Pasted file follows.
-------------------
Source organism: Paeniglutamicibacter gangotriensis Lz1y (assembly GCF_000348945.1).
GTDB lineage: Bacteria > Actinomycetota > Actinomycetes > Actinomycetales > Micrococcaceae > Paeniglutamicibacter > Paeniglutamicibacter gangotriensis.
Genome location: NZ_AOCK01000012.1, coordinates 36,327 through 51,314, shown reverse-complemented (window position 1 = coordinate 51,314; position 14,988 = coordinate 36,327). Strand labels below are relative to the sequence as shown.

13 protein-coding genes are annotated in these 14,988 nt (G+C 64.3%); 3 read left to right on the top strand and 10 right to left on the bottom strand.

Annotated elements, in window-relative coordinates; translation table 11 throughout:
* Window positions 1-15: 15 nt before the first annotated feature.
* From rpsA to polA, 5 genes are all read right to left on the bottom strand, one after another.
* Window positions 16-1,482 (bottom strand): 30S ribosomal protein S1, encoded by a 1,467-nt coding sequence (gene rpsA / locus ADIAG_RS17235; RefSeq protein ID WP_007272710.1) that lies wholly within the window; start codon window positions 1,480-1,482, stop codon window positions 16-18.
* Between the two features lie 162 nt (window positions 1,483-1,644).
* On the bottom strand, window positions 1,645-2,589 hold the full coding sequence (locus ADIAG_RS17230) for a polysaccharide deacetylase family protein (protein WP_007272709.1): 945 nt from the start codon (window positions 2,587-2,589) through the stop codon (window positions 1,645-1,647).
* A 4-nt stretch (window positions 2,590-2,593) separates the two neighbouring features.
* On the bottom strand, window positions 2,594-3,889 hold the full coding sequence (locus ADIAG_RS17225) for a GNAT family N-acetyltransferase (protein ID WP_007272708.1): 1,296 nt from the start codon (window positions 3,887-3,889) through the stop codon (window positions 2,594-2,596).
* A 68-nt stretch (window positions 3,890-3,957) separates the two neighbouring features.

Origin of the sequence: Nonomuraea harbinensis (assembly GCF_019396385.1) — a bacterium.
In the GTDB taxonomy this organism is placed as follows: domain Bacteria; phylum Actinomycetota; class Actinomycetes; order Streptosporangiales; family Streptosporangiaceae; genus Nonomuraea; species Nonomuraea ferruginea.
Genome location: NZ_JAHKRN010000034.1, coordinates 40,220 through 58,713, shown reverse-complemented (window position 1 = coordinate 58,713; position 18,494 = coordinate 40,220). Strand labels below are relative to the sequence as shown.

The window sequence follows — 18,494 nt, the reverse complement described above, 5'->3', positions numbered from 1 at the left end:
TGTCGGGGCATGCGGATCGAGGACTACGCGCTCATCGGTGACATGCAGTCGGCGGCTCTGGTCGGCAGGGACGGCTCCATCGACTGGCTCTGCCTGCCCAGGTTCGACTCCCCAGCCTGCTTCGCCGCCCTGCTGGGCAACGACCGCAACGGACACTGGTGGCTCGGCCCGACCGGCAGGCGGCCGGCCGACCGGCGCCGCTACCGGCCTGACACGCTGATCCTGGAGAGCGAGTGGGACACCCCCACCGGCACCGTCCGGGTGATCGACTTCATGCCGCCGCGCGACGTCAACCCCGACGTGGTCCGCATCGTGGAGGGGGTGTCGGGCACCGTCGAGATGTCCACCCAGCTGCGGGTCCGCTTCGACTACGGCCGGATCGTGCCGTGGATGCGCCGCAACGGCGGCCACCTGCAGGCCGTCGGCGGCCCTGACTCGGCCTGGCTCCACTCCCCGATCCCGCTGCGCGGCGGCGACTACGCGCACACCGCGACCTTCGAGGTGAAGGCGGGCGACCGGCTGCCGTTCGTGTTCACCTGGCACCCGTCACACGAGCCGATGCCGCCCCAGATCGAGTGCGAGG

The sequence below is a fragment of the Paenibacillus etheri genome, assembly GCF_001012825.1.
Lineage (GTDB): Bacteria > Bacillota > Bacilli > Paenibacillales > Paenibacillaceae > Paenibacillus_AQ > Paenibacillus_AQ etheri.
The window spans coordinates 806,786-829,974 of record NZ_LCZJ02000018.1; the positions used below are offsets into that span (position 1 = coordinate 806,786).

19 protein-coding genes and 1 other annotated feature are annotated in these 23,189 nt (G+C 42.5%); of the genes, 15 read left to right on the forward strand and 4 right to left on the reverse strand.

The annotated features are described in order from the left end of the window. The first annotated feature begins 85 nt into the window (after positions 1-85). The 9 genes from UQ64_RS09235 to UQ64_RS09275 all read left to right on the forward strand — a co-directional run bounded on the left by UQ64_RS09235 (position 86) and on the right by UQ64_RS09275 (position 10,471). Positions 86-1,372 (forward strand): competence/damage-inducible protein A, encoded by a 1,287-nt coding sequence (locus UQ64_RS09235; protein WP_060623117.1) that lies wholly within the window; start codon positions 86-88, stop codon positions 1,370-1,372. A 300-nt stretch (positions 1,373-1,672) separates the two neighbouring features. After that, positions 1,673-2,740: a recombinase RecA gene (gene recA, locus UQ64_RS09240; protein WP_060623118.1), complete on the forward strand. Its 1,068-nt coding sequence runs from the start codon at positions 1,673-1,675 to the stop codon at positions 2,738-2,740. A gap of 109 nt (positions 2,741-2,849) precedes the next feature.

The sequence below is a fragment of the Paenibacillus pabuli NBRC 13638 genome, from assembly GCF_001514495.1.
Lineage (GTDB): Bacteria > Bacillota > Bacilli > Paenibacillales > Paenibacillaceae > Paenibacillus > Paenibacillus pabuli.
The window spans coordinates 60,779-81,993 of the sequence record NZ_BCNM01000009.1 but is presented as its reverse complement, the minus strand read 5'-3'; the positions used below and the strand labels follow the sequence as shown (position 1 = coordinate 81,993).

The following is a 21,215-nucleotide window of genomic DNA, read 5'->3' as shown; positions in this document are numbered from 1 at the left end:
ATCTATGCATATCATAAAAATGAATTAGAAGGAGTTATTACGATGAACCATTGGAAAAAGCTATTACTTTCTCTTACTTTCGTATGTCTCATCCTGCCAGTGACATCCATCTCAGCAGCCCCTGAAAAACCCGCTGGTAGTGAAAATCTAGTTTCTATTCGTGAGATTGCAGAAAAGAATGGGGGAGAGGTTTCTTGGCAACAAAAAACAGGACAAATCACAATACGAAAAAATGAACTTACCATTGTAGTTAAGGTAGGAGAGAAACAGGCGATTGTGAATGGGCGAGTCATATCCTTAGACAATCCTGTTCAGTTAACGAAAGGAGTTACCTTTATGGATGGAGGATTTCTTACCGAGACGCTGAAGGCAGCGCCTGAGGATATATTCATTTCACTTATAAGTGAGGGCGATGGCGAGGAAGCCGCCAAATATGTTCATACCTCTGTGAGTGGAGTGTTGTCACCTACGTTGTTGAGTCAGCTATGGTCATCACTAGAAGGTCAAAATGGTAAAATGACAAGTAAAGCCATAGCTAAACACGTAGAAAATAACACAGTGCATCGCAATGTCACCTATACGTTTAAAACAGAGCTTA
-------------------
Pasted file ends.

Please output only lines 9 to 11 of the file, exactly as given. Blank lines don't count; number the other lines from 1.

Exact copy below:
* Between the two features lie 162 nt (window positions 1,483-1,644).
* On the bottom strand, window positions 1,645-2,589 hold the full coding sequence (locus ADIAG_RS17230) for a polysaccharide deacetylase family protein (protein WP_007272709.1): 945 nt from the start codon (window positions 2,587-2,589) through the stop codon (window positions 1,645-1,647).
* A 4-nt stretch (window positions 2,590-2,593) separates the two neighbouring features.